Cambodian Prime Minister, Hun Sen is on an unstoppable onslaught. Communal elections in June this year have shown that his ruling CPP (Cambodian People’s Party) is fast losing its foothold amongst voters. Supporters are leaving his party in droves in favour of the opposition CNRP (Cambodian National Rescue Party) ahead of the general election slated for next year.
But Hun Sen is having none of this. In one fell swoop, he expelled a US-backed NGO and sent their foreign staffs packing, shut down a longstanding English daily, several radio stations and most infamously, arrested CNRP leader, Kem Sokha at his home in a commando style operation.
His actions sent shudders throughout the fledgling democracy. The outpouring of criticism and condemnation of his action from the likes of Amnesty International and Human Rights Watch did little to dent his pursuit to wipe out his opposition.
“Hun Sen has been able to enjoy free-world endorsement while maintaining a charade of democracy. It's a one-man ruling subjecting the country as private ownership of a few elite families,” said Monovithya Kem, daughter of Kem Sokha and a fellow opposition parliamentarian when contacted by The ASEAN Post.
A flawed political system
Hun Sen’s dictatorial attributes could be traced to the political system of the country where elections are characterised by the proportional representation system which follows a closed party list model. Voters are presented with a choice of political parties to choose from. Seats are then allocated according to the percentage of votes received by each party. This ensures minority representation as smaller parties and single-issue parties would have their voices heard at a national level.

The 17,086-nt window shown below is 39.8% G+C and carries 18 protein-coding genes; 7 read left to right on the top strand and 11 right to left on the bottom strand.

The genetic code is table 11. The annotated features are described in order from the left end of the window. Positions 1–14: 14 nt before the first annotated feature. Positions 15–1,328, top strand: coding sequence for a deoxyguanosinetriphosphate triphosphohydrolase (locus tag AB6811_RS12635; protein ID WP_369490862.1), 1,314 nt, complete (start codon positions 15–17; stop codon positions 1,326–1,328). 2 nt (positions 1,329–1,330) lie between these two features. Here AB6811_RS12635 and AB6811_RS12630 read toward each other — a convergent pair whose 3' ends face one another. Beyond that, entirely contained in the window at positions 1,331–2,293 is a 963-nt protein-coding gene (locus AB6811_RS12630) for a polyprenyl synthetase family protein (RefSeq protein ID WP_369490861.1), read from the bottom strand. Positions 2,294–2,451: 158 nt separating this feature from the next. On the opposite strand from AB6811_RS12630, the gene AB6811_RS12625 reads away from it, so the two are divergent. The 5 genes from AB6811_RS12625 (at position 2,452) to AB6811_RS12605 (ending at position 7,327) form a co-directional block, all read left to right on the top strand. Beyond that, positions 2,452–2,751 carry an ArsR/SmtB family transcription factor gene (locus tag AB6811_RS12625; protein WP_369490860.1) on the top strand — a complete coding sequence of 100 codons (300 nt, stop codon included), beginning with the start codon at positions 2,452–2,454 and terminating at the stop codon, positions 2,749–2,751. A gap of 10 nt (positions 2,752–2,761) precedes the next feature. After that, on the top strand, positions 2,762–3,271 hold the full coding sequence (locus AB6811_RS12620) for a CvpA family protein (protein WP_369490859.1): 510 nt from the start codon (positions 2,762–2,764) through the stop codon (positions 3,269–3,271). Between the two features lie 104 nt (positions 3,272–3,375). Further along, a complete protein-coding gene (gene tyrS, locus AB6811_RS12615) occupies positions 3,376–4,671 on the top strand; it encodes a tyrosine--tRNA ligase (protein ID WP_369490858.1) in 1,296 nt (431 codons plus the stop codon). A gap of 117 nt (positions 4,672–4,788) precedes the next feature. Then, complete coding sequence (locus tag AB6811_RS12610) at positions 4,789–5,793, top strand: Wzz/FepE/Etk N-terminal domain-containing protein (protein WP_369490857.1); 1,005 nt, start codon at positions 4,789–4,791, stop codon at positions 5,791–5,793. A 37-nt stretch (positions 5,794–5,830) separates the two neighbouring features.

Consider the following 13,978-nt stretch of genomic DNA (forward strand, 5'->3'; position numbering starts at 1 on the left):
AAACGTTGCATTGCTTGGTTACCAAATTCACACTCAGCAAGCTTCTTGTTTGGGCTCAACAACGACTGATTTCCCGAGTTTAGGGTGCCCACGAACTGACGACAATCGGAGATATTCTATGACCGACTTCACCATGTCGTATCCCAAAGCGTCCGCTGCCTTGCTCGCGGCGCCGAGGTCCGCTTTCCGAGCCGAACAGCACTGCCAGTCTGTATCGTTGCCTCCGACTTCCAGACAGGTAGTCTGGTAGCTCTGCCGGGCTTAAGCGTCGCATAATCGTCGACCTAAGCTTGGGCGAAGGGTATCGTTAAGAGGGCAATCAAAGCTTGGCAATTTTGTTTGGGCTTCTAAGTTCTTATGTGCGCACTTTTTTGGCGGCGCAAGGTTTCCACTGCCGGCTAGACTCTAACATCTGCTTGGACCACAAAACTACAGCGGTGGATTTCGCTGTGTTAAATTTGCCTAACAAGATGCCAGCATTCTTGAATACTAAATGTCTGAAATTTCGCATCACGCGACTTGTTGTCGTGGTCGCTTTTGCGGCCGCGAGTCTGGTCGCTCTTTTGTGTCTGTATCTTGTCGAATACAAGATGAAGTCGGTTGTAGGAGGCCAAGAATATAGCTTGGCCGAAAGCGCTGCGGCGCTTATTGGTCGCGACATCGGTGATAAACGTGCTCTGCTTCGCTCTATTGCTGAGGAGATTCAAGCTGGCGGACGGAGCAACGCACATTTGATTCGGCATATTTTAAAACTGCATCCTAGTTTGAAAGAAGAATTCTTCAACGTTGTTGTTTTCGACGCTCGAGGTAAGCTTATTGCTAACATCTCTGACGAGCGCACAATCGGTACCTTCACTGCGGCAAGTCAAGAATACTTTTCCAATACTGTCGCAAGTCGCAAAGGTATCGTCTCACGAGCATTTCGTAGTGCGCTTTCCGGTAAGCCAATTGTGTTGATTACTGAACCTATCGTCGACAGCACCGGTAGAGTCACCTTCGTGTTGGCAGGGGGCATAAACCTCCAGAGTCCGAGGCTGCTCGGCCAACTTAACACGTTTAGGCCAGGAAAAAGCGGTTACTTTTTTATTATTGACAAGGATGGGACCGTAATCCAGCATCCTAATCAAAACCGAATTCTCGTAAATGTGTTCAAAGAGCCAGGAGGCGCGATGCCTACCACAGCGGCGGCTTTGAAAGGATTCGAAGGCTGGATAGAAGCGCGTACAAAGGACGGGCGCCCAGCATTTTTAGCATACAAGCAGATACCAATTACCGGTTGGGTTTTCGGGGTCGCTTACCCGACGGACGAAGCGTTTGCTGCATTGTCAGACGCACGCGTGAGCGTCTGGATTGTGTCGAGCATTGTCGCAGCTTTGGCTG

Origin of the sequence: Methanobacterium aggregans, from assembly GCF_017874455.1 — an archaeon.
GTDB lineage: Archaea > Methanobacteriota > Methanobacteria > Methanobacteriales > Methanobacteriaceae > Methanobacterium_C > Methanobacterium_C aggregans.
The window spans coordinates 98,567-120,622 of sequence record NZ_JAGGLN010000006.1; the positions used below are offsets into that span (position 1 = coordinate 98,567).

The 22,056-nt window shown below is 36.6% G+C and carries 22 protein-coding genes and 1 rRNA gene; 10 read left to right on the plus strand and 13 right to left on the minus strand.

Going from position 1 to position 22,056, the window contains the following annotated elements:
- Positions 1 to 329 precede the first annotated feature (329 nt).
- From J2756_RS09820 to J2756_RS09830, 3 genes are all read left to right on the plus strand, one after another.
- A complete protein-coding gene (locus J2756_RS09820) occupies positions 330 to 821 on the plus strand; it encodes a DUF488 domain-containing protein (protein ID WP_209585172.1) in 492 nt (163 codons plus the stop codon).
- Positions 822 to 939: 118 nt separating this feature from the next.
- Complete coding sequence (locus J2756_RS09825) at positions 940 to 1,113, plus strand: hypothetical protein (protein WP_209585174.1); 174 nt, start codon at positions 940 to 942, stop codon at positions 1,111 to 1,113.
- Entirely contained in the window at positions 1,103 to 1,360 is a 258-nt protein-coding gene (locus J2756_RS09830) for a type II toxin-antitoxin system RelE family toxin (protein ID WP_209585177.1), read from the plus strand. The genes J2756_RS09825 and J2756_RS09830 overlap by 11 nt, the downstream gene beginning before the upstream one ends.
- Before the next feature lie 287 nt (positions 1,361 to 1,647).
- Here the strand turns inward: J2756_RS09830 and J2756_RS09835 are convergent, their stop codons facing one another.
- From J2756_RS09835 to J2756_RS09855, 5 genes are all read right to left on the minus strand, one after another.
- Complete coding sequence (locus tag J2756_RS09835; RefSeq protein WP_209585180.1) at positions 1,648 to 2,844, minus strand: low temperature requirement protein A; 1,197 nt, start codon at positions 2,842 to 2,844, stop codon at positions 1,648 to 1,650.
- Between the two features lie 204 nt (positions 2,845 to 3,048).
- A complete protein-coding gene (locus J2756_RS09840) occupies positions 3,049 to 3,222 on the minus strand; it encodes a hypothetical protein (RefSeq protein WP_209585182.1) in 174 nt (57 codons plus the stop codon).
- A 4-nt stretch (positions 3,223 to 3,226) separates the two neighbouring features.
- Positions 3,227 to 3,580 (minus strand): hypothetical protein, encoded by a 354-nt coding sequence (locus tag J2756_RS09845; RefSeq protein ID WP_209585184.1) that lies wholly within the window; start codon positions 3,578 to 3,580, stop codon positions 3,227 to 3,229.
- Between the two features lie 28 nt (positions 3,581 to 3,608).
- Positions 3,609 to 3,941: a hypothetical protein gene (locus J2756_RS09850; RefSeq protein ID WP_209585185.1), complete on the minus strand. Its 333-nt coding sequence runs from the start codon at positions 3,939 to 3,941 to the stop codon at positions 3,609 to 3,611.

Cambodia’s proportional representation electoral system.
The parliamentarians who go on to fill the seats at the national assembly are chosen from a party list. Because it’s a closed list, voters cannot choose the individual who would represent their constituency. They only have the option to pick the political party of that individual.
“Since MPs themselves were not elected as it is the party which is elected, they can potentially be dismissed from the party automatically, forfeiting their seat to anyone else the party names,” remarked Sophal Ear, Associate Professor of Diplomacy & World Affairs at Occidental College of Los Angeles.
Herein lies the biggest drawback to Cambodia’s electoral system – it concentrates power within the leadership of the party. Because party members want to be in the party list, they would have to adhere to the party line and please those sitting in the top rungs of the party who decide the names that go into the list. Their focus now shifts away from serving the people to serving the needs of the party.
It also places the political party at the crux of governance. The highest-ranking leader of the governing party – in this case, Hun Sen – becomes the Prime Minister who is also the highest serving government official. Party and government become interchangeable entities. To go against the party or party leader will often be considered as going against the government and the wishes of the Cambodian people.
Extending control to all branches of government
Within such a political system, Hun Sen would have no trouble extending control from the executive to the legislative and judicial branches of the Cambodian government. As party leader, he has already secured the allegiance of his MPs which he can use to pass laws at his whim. Such laws stifle the role of the judiciary so that it only looks independent on paper, but functions under the steely eyes of the executive.
The widely accepted roles of the three branches of government.
In May 2014, the Cambodian parliament passed a set of new laws governing the configuration and organisation of the courts which reinforced Hun Sen’s grip on the judiciary. The laws provided the Minister of Justice powers to supervise the judicial system, appoint judges and discipline them.
For more evidence of the courts being in the pockets of the CPP, one only needs to look at the President of the Cambodian Supreme Court, Dith Munty. Munty – who has served as President of Cambodia’s highest court since 1998 – is a member of the CPP Politburo and is the 17th ranked member of the Politburo, with Hun Sen being the top-ranking member. His personal and political connections with Hun Sen go back almost three decades. In the 1980s, when Hun Sen was seeking to get his start in politics as Cambodia’s Foreign Minister, Munty was one of his closest advisers.
Sebastian Strangio, author of "Hun Sen’s Cambodia", believes that the judiciary is also roped into the immense network of patronage that undergirds the CPP and its governance of Cambodia.